Before attempting to measure ripple or transient, some background on probing with an oscilloscope should be discussed. As the magnitude of the signal of interest tends to be measured in millivolts, any internal signal that is amplified or external signal that gets picked up can easily obscure or distort the signal and lead to incorrect results. It is extremely important to mitigate this through proper probe measurement techniques.
The most important thing that the tester can do to ensure a good measurement is to minimize the ground loop created by the probe. The loop created by the probe's return path causes an inductance which can amplify internal noise and pick up external noise. Probes typically come with an alligator style ground clip, similar to that shown in the image below. While simple to connect, these ground clips lead to large ground loops which are not recommended for these measurements. Instead, there are two common and preferred methods for achieving a small ground loop: the "tip and barrel" method and the "paperclip" method.
Ripple is the inherent ac component of the output voltage caused by the internal switching of the power supply. Noise is the manifestation of parasitics within the power supply that appear as high frequency voltage spikes on the output voltage. Datasheets specify a maximum peak-to-peak deviation of the output voltage caused by the ripple and noise. As discussed above, it is important to use good probing methods to ensure that the measurement accurately represents the ripple and noise of the power supply.
When testing ripple and noise there are a few conditions to remember. First, the loading has a significant impact on the ripple, therefore, it is important that the measurement is taken under the same loading conditions, typically full load, as specified on the datasheet. The input voltage also affects the ripple and the test should be performed at all input voltages of interest. In addition to the electrical conditions, many manufacturers specify some external capacitors (it is typical to have an electrolytic on the order of 10 µF and a ceramic of 0.1 µF) which are applied to the output of the power supply for the purposes of the measurement. The probe should be placed close to these capacitors. Lastly, it is typical to specify a 20 MHz bandwidth limit on the oscilloscope channel for this measurement.
In general, only one scope probe is required to perform this test, with the probe placed across an output capacitor or a specified external capacitor using the probe measurement methods discussed above.
Example of bad and good probe measurements: large ground loop ripple and noise measurement (left) and "paperclip" method (right)
Transient response is the amount that the output voltage may deviate due to a change in loading. When the load changes, the power supply cannot immediately react to the new conditions and either has too much stored energy or not enough. The excess energy or lack of energy will be the responsibility of the output capacitors. They will either expend their charge to sustain the load causing a decrease in voltage, or they will store the excess energy causing an increase in voltage. Over several switching cycles the power supply will adjust to store only the energy that the load needs, while the output voltage will return to its nominal value. When measuring the transient response, the amount that the output voltage deviates from its nominal value, the time it takes to recover, or the time that the voltage falls outside of the specified regulation limits are all of interest.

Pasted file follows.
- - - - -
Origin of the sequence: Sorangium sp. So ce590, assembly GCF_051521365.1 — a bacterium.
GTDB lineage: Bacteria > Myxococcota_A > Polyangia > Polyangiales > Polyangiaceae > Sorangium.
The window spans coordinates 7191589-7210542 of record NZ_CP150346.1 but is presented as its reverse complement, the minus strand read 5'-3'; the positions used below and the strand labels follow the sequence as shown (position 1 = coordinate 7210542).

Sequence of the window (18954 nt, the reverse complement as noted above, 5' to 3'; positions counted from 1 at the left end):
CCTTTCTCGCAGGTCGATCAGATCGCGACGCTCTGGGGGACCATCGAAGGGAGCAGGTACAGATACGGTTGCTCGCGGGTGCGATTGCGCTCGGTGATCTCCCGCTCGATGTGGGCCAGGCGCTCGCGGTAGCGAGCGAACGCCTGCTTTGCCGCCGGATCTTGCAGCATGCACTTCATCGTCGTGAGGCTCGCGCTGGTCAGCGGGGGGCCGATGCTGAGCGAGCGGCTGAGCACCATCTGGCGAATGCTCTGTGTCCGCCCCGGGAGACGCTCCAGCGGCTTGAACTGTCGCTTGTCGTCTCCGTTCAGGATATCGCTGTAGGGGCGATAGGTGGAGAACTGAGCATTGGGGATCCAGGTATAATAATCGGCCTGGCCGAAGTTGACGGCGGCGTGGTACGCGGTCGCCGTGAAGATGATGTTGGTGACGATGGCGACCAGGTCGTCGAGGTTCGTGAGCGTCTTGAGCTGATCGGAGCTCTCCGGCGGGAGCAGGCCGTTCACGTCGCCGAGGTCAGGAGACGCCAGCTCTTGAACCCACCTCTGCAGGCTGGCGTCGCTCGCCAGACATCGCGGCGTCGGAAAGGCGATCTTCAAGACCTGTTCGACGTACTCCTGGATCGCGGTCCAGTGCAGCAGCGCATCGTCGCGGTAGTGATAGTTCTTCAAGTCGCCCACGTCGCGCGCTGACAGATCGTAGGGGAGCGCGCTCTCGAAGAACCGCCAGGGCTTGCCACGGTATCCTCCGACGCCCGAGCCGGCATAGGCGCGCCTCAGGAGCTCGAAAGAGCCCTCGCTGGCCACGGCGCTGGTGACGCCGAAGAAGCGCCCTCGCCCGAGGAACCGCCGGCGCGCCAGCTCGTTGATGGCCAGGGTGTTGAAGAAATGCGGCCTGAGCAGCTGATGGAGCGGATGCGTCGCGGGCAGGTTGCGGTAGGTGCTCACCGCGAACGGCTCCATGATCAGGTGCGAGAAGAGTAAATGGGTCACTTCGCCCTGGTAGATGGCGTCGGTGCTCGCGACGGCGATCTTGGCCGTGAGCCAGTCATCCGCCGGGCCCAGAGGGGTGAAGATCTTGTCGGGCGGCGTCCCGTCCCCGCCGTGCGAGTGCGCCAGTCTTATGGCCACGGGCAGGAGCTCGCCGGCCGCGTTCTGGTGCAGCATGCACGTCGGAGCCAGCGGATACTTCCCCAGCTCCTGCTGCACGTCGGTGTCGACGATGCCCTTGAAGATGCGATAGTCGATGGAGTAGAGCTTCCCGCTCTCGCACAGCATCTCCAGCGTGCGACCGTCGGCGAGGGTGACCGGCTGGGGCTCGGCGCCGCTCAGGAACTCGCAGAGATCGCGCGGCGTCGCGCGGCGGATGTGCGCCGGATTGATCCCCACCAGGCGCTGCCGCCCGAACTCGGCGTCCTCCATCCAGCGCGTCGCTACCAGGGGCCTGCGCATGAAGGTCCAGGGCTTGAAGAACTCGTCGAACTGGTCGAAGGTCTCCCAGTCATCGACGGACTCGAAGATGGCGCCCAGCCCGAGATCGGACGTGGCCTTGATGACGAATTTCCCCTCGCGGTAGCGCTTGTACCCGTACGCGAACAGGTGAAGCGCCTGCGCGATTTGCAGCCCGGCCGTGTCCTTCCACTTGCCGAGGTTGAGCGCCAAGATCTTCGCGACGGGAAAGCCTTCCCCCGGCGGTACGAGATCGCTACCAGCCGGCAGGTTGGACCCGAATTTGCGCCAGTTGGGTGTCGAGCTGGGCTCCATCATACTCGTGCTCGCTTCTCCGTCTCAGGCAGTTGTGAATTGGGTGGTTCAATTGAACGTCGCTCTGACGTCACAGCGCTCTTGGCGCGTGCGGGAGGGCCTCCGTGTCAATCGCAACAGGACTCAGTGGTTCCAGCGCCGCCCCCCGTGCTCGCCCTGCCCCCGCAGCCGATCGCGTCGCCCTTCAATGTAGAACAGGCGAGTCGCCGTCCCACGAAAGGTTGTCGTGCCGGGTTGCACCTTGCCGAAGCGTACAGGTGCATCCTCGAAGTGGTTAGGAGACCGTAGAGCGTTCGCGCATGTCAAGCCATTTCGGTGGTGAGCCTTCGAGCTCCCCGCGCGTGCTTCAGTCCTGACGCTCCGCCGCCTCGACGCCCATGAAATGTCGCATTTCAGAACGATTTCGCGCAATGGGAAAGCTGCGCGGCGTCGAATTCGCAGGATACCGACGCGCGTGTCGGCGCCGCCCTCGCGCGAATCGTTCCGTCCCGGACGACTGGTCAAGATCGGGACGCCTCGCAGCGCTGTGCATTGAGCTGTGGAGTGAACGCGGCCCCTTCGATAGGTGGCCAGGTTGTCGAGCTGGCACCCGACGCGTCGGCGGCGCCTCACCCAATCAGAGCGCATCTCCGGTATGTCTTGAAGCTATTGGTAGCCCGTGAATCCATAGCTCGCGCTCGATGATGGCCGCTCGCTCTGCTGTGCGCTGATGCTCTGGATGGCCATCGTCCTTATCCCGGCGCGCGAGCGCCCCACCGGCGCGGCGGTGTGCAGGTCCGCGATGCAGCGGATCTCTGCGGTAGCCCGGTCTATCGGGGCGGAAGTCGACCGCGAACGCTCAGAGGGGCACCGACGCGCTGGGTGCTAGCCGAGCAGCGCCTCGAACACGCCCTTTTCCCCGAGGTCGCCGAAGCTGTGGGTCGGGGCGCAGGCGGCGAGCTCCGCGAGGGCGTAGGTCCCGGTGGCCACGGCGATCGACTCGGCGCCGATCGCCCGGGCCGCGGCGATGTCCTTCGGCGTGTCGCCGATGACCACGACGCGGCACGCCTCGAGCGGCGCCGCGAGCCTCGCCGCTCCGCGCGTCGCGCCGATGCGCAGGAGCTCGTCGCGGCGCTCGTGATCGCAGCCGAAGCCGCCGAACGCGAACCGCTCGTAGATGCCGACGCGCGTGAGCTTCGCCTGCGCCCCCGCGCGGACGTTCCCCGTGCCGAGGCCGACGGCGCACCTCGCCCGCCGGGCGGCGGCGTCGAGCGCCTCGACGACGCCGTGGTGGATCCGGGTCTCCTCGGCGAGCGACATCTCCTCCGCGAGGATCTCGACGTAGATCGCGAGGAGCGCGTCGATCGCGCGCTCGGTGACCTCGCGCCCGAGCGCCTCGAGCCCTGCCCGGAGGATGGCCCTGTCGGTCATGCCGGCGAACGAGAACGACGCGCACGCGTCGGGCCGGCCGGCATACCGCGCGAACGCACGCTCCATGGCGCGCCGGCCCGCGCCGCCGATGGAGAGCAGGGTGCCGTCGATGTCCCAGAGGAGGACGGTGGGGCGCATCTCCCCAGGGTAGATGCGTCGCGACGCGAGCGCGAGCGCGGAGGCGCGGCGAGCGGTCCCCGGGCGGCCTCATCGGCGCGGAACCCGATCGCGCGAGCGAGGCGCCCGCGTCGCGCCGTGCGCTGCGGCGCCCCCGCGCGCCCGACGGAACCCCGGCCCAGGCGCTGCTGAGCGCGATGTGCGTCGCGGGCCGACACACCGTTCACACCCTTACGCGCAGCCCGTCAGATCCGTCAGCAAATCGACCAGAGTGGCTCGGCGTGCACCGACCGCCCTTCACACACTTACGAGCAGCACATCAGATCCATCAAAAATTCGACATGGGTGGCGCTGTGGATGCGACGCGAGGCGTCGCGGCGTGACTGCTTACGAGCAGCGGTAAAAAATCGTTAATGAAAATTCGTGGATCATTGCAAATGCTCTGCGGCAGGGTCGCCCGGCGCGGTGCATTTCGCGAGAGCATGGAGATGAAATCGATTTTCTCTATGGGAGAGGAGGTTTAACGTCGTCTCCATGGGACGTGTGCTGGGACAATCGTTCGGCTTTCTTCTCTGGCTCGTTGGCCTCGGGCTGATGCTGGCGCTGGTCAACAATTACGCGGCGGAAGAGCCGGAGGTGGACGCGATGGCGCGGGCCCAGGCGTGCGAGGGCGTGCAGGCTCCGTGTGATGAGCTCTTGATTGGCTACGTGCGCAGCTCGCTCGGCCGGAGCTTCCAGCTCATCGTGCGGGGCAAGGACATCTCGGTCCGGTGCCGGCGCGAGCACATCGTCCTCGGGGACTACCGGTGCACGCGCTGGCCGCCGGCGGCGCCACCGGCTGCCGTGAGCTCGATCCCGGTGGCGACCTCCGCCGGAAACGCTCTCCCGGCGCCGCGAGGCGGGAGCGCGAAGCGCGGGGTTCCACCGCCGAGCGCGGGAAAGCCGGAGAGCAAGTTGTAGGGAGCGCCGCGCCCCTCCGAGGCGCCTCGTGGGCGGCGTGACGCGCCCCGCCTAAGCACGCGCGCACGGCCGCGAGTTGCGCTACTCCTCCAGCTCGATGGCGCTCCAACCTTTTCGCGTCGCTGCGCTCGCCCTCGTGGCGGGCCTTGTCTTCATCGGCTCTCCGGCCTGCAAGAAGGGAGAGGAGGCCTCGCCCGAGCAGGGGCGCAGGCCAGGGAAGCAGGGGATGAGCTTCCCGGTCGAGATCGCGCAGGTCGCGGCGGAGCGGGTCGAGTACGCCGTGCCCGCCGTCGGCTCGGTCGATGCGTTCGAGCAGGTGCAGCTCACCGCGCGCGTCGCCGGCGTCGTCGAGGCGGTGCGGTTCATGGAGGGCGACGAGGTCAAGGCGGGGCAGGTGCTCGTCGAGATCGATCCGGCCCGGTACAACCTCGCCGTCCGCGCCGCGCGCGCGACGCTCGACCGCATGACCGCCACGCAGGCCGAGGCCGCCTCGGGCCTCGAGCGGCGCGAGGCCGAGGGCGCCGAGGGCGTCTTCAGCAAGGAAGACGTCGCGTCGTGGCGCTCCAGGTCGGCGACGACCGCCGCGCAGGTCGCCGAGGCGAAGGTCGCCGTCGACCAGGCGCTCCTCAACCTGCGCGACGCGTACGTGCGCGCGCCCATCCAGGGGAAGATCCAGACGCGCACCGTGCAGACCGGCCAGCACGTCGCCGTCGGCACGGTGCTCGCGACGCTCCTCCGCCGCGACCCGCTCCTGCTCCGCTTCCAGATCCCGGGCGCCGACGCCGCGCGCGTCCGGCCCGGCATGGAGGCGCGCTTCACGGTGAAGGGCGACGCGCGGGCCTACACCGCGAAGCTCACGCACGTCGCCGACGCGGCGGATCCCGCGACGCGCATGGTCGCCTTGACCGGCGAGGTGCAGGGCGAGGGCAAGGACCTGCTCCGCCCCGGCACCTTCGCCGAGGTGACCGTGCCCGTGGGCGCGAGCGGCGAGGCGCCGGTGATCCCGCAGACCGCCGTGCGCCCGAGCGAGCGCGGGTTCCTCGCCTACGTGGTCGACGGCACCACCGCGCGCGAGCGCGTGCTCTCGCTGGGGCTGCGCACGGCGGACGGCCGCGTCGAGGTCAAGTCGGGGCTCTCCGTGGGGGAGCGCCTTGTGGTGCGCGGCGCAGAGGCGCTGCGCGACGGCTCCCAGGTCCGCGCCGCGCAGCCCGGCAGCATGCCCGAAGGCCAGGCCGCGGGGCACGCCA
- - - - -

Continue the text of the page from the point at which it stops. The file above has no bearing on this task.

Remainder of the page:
Unlike ripple and noise, whose conditions are limited to loading and input voltage, transient response has a few additional conditions which may affect its measurement. Important conditions to note are the slew rate of the applied load step, the starting current, and the ending current. The slew rate has a large effect on the transient response because the faster the load changes the more the output will deviate before the power supply can catch up to the changing conditions. The beginning and ending current levels can have an impact as well. Power supplies often behave differently at light loads and a transient that crosses between these regions may cause the power supply to react differently than if the transient occurred in a single region. The start and end currents, along with slew rate, also determine the time that the current is changing and should match the specified conditions.
To make the transient response measurement, the user will need two scope channels. The first probe should be across the output of the power supply close to the output pins or regulation point. Measuring the output voltage away from the regulation point will cause a dc offset between the two loading states caused by voltage drop in the output cabling. The second probe should be of the current or a signal that is synchronous to the transient load change. This probe will be used as a trigger so that the resulting output voltage deviation may be seen clearly.
Ripple and transient are a common part of power supply evaluation. When measuring these characteristics with an oscilloscope it is important that the probe loop area be minimized to avoid distortion of the signals in question. In addition to proper probe measurement techniques, the conditions under which the datasheet specifies these measurements must also be known and adhered to for any comparison to be valid.